Letitia Elizabeth Landon was born London, England. After her schooling in Chelsea, she began contributing to a weekly literary magazine called Literary Gazette, eventually becoming one of its editors. She published several poetry collections including The Fate of Adelaide and The Improvisatrice. In addition to poetry, L. E. L., as she was known to her readers, wrote several novels, although she always considered poetry her first literary language. Her gently romantic style was very popular at the time. She died in 1838 from an overdose of hydrocyanic acid, which is said to have been accidental.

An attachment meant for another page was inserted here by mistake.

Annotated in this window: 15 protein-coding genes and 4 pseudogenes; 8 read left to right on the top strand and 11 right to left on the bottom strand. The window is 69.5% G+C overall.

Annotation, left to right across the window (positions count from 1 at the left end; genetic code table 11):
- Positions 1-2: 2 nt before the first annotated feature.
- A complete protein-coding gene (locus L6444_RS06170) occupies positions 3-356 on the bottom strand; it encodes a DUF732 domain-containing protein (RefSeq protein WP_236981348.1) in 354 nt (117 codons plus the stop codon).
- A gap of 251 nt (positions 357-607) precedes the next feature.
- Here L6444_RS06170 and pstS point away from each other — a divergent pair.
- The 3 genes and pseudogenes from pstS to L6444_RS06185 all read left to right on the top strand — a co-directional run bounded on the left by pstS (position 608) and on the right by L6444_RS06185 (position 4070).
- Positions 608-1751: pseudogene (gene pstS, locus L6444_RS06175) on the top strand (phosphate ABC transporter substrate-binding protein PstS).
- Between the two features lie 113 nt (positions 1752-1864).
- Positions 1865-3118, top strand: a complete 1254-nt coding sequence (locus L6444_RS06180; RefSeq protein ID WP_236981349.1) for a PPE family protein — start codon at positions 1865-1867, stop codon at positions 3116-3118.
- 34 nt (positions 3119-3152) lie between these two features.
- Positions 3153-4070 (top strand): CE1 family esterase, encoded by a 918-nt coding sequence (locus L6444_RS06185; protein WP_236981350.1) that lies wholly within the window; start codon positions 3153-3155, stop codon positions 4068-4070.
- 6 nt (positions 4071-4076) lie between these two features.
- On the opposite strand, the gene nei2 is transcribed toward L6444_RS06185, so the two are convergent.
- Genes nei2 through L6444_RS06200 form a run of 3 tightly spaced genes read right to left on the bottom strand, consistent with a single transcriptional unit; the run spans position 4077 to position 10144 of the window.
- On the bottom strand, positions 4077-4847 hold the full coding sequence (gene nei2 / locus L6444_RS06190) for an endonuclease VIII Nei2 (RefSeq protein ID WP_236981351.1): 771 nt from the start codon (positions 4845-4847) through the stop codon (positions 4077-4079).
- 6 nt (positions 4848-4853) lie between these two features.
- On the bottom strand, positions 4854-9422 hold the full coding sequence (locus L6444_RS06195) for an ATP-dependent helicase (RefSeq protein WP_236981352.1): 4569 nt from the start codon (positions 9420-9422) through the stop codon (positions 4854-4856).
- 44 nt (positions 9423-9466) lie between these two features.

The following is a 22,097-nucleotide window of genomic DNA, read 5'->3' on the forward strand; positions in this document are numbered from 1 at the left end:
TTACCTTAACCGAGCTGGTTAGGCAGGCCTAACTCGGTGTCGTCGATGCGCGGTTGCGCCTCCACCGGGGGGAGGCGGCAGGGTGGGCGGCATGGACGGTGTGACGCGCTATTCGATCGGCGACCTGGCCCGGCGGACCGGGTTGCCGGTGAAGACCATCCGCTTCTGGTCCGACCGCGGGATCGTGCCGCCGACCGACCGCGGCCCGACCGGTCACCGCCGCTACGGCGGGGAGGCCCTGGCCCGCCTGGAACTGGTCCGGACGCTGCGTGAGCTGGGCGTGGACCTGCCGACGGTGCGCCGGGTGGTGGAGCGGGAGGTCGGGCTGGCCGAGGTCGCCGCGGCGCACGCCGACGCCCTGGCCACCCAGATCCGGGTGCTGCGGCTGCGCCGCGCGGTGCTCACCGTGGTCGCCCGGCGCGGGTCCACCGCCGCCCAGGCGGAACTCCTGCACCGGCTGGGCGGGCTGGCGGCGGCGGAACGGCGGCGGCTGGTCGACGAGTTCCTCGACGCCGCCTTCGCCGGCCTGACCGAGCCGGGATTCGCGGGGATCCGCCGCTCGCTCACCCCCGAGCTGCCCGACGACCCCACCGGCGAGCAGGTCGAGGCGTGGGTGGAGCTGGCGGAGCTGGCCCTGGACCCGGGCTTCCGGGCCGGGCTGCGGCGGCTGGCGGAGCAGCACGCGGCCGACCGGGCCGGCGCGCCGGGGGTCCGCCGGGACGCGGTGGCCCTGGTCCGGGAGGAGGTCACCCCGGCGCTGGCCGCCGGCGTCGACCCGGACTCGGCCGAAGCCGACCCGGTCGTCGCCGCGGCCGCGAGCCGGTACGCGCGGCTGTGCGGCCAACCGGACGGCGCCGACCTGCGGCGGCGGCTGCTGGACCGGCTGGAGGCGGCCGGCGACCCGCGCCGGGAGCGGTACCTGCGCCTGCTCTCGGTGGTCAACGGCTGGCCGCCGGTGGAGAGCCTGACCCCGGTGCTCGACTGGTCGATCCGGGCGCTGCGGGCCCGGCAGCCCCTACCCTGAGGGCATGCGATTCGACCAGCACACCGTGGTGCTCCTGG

More By This Poet
Ay, gaze upon her rose-wreathed hair,
And gaze upon her smile;
Seem as you drank the very air
Her breath perfumed the while:
And wake for her the gifted line,
That wild and witching lay,
And swear your heart is as a shrine,
That only owns her...